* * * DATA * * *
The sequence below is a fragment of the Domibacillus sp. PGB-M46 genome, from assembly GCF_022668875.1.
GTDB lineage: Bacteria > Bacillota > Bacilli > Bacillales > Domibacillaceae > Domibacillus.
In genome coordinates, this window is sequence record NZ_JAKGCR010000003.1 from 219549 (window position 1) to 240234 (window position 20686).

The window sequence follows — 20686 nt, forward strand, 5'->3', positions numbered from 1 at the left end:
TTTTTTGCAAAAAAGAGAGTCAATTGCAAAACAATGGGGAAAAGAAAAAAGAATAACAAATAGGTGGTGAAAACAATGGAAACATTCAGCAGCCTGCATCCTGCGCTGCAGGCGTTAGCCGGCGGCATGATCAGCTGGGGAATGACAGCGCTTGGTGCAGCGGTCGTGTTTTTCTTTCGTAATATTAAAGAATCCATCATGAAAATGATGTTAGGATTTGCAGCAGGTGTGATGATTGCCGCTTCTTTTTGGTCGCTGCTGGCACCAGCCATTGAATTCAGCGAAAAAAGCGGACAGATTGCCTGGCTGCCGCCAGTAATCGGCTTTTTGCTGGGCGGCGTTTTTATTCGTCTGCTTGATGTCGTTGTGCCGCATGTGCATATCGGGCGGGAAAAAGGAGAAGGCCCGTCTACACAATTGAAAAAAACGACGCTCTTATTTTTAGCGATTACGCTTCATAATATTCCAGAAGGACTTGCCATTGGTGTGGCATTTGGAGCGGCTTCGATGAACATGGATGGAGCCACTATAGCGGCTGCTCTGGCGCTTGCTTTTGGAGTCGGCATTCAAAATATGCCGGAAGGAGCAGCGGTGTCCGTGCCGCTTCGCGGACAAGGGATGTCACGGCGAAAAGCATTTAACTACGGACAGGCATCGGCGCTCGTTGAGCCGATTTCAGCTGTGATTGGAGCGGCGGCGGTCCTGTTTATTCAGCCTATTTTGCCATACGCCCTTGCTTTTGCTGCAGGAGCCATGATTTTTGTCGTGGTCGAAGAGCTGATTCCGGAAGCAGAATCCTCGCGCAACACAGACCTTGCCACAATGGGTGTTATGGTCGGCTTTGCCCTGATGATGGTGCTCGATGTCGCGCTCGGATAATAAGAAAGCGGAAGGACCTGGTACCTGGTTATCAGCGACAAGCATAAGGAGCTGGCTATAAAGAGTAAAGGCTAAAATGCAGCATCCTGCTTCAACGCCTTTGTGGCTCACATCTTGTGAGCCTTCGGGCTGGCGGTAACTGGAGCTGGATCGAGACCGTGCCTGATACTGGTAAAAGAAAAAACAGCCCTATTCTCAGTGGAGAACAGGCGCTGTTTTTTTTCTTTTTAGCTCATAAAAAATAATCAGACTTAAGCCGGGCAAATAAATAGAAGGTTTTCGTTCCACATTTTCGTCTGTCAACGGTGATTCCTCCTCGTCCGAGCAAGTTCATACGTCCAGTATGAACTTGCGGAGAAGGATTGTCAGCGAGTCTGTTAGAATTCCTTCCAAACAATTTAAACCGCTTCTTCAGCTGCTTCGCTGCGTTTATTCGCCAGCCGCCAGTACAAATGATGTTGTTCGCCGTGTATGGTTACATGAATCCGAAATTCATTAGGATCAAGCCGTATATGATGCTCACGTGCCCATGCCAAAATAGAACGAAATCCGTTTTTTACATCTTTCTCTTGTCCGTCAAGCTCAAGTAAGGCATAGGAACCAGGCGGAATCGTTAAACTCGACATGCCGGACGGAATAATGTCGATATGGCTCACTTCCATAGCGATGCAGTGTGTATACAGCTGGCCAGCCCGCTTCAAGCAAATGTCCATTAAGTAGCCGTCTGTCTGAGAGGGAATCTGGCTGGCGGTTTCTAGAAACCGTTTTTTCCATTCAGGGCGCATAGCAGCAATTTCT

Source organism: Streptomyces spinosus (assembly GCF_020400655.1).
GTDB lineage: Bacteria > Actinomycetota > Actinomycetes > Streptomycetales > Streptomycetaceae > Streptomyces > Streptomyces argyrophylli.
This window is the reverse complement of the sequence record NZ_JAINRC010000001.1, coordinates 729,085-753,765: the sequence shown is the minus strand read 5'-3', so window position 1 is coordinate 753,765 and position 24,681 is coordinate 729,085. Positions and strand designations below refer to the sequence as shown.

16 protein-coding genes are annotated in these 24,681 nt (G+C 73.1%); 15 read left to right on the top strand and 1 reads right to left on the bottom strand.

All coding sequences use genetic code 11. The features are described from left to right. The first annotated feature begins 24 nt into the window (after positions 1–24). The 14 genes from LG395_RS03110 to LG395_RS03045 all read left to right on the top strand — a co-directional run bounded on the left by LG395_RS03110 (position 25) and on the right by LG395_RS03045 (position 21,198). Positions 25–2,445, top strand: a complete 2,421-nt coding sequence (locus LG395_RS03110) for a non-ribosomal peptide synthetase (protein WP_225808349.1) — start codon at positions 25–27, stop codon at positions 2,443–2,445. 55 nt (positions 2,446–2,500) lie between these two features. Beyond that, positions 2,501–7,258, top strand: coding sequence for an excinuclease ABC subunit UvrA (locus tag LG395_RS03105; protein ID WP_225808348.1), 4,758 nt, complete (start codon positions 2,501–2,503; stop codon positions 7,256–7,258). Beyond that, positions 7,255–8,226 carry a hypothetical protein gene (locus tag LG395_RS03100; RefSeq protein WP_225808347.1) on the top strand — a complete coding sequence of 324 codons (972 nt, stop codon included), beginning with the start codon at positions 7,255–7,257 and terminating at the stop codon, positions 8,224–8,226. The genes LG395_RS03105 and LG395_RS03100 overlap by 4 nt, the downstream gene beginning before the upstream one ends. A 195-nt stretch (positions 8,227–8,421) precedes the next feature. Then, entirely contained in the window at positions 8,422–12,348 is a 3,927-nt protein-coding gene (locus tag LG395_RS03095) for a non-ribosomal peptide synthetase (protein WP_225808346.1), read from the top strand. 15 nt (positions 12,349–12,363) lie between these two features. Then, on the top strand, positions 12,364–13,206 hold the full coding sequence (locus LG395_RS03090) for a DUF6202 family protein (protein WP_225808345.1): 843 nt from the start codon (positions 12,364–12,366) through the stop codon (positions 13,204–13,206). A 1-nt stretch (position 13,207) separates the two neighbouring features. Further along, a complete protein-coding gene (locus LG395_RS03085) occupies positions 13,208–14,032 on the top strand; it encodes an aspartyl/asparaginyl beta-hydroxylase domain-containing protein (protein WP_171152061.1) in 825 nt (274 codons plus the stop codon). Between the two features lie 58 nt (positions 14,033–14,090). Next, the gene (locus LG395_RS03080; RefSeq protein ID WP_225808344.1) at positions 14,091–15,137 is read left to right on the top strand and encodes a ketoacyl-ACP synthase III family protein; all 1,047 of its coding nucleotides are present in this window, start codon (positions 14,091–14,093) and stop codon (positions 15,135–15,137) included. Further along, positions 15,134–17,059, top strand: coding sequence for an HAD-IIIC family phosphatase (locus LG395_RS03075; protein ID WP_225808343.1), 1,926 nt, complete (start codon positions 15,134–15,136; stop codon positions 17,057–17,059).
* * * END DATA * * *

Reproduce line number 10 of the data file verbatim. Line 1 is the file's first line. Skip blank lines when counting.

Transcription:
All coding sequences use genetic code 11. The features are described from left to right. The first annotated feature begins 24 nt into the window (after positions 1–24). The 14 genes from LG395_RS03110 to LG395_RS03045 all read left to right on the top strand — a co-directional run bounded on the left by LG395_RS03110 (position 25) and on the right by LG395_RS03045 (position 21,198). Positions 25–2,445, top strand: a complete 2,421-nt coding sequence (locus LG395_RS03110) for a non-ribosomal peptide synthetase (protein WP_225808349.1) — start codon at positions 25–27, stop codon at positions 2,443–2,445. 55 nt (positions 2,446–2,500) lie between these two features. Beyond that, positions 2,501–7,258, top strand: coding sequence for an excinuclease ABC subunit UvrA (locus tag LG395_RS03105; protein ID WP_225808348.1), 4,758 nt, complete (start codon positions 2,501–2,503; stop codon positions 7,256–7,258). Beyond that, positions 7,255–8,226 carry a hypothetical protein gene (locus tag LG395_RS03100; RefSeq protein WP_225808347.1) on the top strand — a complete coding sequence of 324 codons (972 nt, stop codon included), beginning with the start codon at positions 7,255–7,257 and terminating at the stop codon, positions 8,224–8,226. The genes LG395_RS03105 and LG395_RS03100 overlap by 4 nt, the downstream gene beginning before the upstream one ends. A 195-nt stretch (positions 8,227–8,421) precedes the next feature. Then, entirely contained in the window at positions 8,422–12,348 is a 3,927-nt protein-coding gene (locus tag LG395_RS03095) for a non-ribosomal peptide synthetase (protein WP_225808346.1), read from the top strand. 15 nt (positions 12,349–12,363) lie between these two features. Then, on the top strand, positions 12,364–13,206 hold the full coding sequence (locus LG395_RS03090) for a DUF6202 family protein (protein WP_225808345.1): 843 nt from the start codon (positions 12,364–12,366) through the stop codon (positions 13,204–13,206). A 1-nt stretch (position 13,207) separates the two neighbouring features. Further along, a complete protein-coding gene (locus LG395_RS03085) occupies positions 13,208–14,032 on the top strand; it encodes an aspartyl/asparaginyl beta-hydroxylase domain-containing protein (protein WP_171152061.1) in 825 nt (274 codons plus the stop codon). Between the two features lie 58 nt (positions 14,033–14,090). Next, the gene (locus LG395_RS03080; RefSeq protein ID WP_225808344.1) at positions 14,091–15,137 is read left to right on the top strand and encodes a ketoacyl-ACP synthase III family protein; all 1,047 of its coding nucleotides are present in this window, start codon (positions 14,091–14,093) and stop codon (positions 15,135–15,137) included. Further along, positions 15,134–17,059, top strand: coding sequence for an HAD-IIIC family phosphatase (locus LG395_RS03075; protein ID WP_225808343.1), 1,926 nt, complete (start codon positions 15,134–15,136; stop codon positions 17,057–17,059).